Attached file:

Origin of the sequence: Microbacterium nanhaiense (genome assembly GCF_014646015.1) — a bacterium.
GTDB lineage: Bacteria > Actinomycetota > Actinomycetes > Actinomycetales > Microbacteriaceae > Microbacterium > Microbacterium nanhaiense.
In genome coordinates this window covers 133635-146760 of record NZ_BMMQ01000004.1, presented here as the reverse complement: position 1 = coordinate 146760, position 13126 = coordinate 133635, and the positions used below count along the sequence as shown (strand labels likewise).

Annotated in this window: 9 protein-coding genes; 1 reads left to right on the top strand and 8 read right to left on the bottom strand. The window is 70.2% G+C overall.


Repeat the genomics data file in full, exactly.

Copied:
Origin of the sequence: Microbacterium nanhaiense (genome assembly GCF_014646015.1) — a bacterium.
GTDB lineage: Bacteria > Actinomycetota > Actinomycetes > Actinomycetales > Microbacteriaceae > Microbacterium > Microbacterium nanhaiense.
In genome coordinates this window covers 133635-146760 of record NZ_BMMQ01000004.1, presented here as the reverse complement: position 1 = coordinate 146760, position 13126 = coordinate 133635, and the positions used below count along the sequence as shown (strand labels likewise).

Annotated in this window: 9 protein-coding genes; 1 reads left to right on the top strand and 8 read right to left on the bottom strand. The window is 70.2% G+C overall.